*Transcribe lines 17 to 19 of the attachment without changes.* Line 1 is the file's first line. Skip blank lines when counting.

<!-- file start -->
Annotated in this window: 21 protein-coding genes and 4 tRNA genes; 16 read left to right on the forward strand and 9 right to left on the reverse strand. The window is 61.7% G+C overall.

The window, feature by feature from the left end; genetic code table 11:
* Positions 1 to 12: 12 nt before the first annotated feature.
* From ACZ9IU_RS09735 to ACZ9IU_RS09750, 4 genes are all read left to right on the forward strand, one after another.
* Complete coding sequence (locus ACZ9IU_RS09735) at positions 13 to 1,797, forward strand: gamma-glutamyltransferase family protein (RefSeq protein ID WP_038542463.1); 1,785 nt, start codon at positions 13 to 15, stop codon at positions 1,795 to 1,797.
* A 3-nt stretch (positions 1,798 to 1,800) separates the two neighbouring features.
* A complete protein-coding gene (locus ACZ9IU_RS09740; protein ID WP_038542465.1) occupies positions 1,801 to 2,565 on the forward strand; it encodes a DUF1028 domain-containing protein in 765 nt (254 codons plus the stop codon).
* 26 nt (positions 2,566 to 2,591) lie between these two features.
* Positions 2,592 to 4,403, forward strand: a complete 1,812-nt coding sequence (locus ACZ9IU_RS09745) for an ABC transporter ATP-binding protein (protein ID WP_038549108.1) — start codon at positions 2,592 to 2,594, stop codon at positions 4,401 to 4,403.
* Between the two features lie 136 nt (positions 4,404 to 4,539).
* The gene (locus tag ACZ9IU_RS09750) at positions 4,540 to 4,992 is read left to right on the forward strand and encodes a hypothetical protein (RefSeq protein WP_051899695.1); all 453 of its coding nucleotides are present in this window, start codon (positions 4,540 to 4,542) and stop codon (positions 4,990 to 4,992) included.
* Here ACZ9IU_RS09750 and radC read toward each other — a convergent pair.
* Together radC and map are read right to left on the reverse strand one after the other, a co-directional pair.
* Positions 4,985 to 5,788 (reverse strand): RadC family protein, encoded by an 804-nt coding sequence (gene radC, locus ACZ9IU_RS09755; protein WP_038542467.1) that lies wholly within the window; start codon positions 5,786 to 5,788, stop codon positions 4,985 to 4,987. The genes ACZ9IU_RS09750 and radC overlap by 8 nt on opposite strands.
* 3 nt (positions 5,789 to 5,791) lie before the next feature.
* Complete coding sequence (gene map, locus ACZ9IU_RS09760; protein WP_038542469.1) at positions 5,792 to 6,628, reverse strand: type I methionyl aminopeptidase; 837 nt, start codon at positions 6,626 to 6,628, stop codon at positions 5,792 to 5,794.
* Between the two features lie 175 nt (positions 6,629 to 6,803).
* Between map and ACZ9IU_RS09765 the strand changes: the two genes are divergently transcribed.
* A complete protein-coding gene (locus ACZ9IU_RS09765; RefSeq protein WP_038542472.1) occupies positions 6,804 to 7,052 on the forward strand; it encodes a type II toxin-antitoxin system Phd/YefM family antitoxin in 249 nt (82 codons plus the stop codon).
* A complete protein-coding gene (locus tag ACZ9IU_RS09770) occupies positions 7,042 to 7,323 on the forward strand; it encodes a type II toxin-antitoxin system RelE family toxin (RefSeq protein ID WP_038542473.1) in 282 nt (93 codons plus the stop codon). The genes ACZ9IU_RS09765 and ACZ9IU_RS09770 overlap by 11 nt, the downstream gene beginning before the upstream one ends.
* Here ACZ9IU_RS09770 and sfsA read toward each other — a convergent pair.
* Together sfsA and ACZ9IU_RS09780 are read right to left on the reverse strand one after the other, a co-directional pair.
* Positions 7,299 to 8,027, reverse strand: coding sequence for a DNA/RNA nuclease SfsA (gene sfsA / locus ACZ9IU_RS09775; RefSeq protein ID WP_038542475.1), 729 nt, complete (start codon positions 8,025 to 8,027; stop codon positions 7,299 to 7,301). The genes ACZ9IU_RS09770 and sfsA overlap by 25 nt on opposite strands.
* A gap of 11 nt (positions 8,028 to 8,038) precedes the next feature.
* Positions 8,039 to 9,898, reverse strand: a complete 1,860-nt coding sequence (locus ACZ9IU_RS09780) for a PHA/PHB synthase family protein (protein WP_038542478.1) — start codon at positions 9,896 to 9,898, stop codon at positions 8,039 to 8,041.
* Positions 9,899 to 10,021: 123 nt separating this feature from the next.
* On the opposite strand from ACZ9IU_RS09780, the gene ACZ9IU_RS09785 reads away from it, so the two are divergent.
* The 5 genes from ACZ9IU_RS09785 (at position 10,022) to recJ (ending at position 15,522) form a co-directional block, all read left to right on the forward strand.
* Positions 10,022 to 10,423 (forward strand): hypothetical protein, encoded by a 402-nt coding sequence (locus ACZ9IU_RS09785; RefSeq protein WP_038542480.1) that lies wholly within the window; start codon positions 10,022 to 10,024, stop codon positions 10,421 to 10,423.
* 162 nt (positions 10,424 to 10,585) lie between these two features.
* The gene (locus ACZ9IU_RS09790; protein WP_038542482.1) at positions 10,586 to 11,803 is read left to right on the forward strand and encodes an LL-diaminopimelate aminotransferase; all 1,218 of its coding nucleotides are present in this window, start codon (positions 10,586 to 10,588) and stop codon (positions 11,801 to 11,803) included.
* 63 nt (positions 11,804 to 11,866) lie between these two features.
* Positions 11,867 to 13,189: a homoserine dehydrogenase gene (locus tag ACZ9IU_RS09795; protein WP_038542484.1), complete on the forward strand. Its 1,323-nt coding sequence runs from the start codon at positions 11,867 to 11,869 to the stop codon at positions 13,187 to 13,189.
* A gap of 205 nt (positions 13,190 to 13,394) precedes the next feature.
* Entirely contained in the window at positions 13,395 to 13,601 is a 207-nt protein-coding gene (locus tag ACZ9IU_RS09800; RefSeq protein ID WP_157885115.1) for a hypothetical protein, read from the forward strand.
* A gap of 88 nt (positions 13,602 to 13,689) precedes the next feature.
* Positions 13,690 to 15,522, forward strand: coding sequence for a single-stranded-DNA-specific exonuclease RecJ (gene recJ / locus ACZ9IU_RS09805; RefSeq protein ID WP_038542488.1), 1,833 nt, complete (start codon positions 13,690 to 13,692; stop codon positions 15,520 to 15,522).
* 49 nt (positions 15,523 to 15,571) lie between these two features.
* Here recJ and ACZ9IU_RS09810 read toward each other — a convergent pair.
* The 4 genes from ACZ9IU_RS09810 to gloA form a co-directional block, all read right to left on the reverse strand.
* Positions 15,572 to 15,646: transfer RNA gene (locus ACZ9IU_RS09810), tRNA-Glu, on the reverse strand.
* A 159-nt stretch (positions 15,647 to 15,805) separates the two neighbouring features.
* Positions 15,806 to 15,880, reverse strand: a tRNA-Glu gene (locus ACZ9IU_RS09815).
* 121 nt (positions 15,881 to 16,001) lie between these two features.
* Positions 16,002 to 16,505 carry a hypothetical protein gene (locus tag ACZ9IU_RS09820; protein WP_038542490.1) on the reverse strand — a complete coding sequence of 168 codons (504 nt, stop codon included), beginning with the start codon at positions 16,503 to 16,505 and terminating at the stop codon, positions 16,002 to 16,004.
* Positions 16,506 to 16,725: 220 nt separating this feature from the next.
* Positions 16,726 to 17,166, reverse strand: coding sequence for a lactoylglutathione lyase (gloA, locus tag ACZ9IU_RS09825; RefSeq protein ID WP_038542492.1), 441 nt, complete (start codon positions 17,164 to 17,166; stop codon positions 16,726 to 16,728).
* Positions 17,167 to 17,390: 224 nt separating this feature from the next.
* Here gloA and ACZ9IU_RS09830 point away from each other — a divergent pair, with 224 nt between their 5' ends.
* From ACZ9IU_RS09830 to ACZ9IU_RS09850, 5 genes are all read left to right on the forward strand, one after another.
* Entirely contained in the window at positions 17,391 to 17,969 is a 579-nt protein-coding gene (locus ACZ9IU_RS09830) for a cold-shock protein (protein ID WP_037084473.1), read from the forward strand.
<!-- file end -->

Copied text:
* Between the two features lie 175 nt (positions 6,629 to 6,803).
* Between map and ACZ9IU_RS09765 the strand changes: the two genes are divergently transcribed.
* A complete protein-coding gene (locus ACZ9IU_RS09765; RefSeq protein WP_038542472.1) occupies positions 6,804 to 7,052 on the forward strand; it encodes a type II toxin-antitoxin system Phd/YefM family antitoxin in 249 nt (82 codons plus the stop codon).